Legal sector needs to ‘catch up’ with intercountry adoption regulations
In a recent research paper, a university scholar has called out the laws and regulation around intercountry adoption, insisting the legal sector needs to adapt.
Associate professor Sonja Van Wichelen has published Law and Society Review to argue that the world of international adoption is undergoing profound changes and the legal profession and its processes has been unable to keep up.
In her research, Ms Van Wichelen examined the impacts of the Hague Convention on Intercountry Adoption, which was established in the early 1990s to set out and define the international principles that govern intercountry adoption.
“The convention does have an important role to play in ensuring the protection of the child and combating illegal and unethical adoptions,” Ms Van Wichelen said.
She added that despite this role, it also operates as “justification within the institutional domain, allowing adoption agencies to make distinctions between what they perceive to be ‘legitimate’ and ‘illegitimate’ adoptions and enacting particular norms and values that meet the needs of only some groups.” Particularly, parents in the “Great North”.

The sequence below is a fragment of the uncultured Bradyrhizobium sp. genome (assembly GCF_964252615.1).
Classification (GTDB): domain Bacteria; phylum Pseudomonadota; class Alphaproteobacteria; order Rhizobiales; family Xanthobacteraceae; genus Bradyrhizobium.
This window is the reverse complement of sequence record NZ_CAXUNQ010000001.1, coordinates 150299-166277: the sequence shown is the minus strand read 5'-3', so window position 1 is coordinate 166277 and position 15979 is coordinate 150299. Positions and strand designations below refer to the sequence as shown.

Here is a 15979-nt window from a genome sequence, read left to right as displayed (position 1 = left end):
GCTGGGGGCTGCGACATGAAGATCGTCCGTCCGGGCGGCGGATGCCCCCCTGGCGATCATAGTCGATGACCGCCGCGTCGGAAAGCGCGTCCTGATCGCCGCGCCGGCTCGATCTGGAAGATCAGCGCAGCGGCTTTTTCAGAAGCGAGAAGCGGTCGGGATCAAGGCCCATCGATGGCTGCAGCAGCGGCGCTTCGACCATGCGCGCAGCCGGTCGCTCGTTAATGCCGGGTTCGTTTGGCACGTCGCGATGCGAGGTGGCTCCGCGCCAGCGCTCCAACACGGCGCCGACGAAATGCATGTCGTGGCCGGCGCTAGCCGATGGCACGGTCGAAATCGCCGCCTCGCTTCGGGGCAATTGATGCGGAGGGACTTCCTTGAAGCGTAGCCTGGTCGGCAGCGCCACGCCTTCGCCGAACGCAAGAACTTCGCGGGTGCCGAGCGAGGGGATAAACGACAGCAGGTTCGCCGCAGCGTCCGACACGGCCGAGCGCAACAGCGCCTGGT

Many debates around intercountry adoption has focused on whether wealthy childless couples in economically developed societies have received preferential treatment over the cost of birth families in developing countries.
Ms Van Wichelen’s research found only a certain kind of kinship knowledge is shared through current international laws and has screened out the other kinds.
“Essentially, the convention has been helping to mainstream Euro-American adoption knowledge and practices, sometimes to the disadvantage of local adoption or fostering practice,” Ms Van Wichelen said, adding the “family unit” has shifted.
“With the emergence of new ‘post-modern’ ways of family life that challenge the Euro-American nuclear family unit – like single parent families, extended families, LGBTQI+ families and ‘blended’ families – it is vital that our global laws and regulations also speak to new forms of kinship.”
Van Wichelen added her research highlighted the issues at the heart of intercountry adoption and said they were complex with no easy fixes.
“Solutions suggested by other scholars and commentators have often remained within the realm of law, proposing more regulation, greater transparency, or proffering the institutional ‘best practice’,” Ms Van Wichelen said.
“In addition, I believe it demands a political response and a global debate about how we can honour, respect and legally work with different kinds of kinship knowledge in a transnational space.”